Hauntings has many salvatory points, but overall, it leans more towards being a strange salad. Part of the problem is that anthologies work better when there is a sense of rigorous and careful consideration about what has been included and what has been left out. The work of the editorial introduction is key here. In Hauntings, Mhlongo, whose preferred style in his own writing is a casual insouciance, has here penned an introduction feels like he couldn’t be bothered to take his jacket off and have a seat. It begins jocularly enough, before trailing off halfway along, and it barely does the necessary work of framing the collection. Mhlongo’s writing, away from his own novels (which are so thrillingly original), is often characterized by a dismaying level of superfluity, as though someone had badgered him to write something as he was sitting in an airport lounge.
It’s a pity because there are excellent stories in this collection. Lester Walbrugh is perhaps one of the finest writers on the more contemporary South African scene, and his story Mercy’s Drift is a granitic cornerstone characterized by a pleasing combination of elegant sentences and meanings that allow themselves to emerge gradually, like steeping flavours. Meanwhile, Sibongile Fisher’s Belted Lights opens on a line that fizzes with fear: “It was Malefu’s idea to bury the body at the abandoned Kempton Park Hospital” (197). Fisher’s story releases its revelations in a well-paced drip of detail that feels knitted to the present. Similarly, Fred Khumalo’s Peace of Storms, though a touch rough around the edges, demonstrates why Khumalo is the most prolific South African author of the current moment.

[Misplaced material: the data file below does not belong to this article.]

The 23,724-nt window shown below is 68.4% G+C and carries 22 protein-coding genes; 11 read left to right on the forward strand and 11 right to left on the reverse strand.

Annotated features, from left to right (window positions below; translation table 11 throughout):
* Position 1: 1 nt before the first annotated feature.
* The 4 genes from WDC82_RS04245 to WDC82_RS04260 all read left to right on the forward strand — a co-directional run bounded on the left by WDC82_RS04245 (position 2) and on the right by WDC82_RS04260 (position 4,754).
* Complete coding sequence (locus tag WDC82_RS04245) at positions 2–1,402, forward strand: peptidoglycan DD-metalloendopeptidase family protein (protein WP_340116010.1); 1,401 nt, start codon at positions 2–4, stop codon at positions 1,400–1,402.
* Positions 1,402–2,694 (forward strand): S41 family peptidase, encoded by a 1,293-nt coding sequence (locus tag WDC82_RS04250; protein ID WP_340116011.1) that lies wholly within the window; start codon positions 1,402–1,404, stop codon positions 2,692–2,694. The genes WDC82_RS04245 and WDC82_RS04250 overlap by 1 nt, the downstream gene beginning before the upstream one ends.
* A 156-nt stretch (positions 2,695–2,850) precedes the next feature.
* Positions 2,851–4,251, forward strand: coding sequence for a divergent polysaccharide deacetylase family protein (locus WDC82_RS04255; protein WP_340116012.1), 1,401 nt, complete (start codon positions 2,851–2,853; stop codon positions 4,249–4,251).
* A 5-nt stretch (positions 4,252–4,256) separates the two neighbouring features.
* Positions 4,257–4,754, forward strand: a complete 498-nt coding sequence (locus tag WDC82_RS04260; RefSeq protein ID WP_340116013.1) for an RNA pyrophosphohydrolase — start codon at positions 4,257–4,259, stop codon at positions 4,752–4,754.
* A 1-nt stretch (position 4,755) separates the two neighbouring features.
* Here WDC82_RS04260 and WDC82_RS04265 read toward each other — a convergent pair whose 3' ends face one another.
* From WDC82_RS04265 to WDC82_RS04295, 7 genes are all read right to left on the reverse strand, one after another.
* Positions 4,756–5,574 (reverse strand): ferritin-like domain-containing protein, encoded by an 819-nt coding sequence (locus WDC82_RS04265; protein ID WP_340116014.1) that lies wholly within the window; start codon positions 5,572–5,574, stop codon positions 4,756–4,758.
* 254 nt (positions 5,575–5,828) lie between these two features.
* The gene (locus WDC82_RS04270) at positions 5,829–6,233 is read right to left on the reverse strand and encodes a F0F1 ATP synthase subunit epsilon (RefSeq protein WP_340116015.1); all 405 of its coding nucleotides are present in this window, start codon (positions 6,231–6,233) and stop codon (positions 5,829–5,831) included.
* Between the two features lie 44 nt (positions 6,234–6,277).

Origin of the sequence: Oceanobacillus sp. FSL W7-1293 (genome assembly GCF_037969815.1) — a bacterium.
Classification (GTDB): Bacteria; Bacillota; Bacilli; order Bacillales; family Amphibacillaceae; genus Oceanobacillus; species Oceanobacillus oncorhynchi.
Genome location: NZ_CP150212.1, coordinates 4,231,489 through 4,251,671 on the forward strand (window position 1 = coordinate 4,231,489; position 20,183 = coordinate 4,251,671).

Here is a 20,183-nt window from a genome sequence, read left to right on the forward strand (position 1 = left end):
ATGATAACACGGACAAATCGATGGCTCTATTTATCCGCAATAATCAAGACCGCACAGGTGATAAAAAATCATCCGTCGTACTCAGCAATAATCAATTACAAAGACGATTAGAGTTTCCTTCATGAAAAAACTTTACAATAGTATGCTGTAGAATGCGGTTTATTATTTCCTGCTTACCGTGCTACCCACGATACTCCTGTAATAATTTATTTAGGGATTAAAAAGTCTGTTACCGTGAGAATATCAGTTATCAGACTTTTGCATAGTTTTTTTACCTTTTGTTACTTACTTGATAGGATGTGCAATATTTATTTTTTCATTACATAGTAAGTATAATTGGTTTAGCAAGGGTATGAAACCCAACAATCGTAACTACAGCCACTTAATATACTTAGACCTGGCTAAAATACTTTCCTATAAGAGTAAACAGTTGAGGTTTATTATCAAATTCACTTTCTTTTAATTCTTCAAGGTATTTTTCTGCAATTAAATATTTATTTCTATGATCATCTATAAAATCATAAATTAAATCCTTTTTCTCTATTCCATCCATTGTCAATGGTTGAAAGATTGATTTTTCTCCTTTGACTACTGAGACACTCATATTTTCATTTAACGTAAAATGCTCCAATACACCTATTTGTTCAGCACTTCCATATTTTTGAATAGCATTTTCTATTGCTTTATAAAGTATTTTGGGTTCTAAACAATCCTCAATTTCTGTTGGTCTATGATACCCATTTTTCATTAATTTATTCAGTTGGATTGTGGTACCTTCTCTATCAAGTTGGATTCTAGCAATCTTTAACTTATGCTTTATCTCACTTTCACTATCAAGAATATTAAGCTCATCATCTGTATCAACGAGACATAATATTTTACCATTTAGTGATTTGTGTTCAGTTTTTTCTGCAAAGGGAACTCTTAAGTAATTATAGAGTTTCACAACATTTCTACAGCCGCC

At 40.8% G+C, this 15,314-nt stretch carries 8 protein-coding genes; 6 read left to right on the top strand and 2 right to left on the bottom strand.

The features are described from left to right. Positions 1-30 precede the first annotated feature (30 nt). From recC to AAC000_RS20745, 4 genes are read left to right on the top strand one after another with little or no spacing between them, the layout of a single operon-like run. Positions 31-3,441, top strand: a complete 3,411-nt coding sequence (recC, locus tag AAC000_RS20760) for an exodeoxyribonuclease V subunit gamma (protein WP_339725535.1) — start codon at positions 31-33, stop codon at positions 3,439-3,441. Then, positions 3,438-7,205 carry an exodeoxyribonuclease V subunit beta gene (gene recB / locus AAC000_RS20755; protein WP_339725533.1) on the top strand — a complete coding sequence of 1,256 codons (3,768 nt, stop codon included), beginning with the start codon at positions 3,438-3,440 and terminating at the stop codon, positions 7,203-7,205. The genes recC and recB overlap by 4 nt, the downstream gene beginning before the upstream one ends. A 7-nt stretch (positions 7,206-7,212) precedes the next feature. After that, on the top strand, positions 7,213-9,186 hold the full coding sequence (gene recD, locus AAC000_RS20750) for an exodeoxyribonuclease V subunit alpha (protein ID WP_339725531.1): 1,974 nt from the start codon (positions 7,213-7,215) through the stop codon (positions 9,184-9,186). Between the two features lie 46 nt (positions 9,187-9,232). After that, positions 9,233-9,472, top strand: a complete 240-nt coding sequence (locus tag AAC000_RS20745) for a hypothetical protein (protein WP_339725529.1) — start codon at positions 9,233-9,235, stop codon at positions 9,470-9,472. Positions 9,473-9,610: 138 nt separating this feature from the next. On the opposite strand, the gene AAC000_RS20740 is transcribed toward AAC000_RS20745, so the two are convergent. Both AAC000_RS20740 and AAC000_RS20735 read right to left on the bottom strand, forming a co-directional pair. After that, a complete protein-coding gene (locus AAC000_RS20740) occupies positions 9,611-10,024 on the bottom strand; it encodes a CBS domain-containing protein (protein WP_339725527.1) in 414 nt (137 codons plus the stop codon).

Sabata-Mpho Mokae’s Platfontein, which outlines a visit to a dusty Northern Cape town with a history that is being steadily buried by time, is deeply evocative. The town’s history as a settlement for displaced !Xun and Khwe is outlined in a contemplative and meditative piece of writing that forms no easy conclusions. It shares its concern with the afterlife of apartheid with another story in the anthology, Styles Lucas Ledwaba’s amusing and poignant The War Veteran. Elsewhere, Zanele Dlamini’s narrator riffs amusingly on the ways places acquire their names – how different groups establish their own meanings for the same places:
The history of the name of the small town is interesting too. Some say it comes from ‘Umenzi wezinto’ a Zulu word meaning ‘where things happen’, as it was the first town with a public company, a sugar mill and a textile industry in Natal. The urban legend says the name came from two men who visited this small town, one of them was named ‘Um’. On their walk, they were crossing the stream when a crocodile bit Um in half. His friend’s exclamation, “Um’s in two!” was later ascribed to an Irish author, writing of settlers and colonisers. I remember odd things sometimes.
Dlamini’s story is also about the way that serial killers are remembered more in the collective cultural memory than those they kill. It’s a sobering point, driving home the way even heinous violence has become a banal part of the world.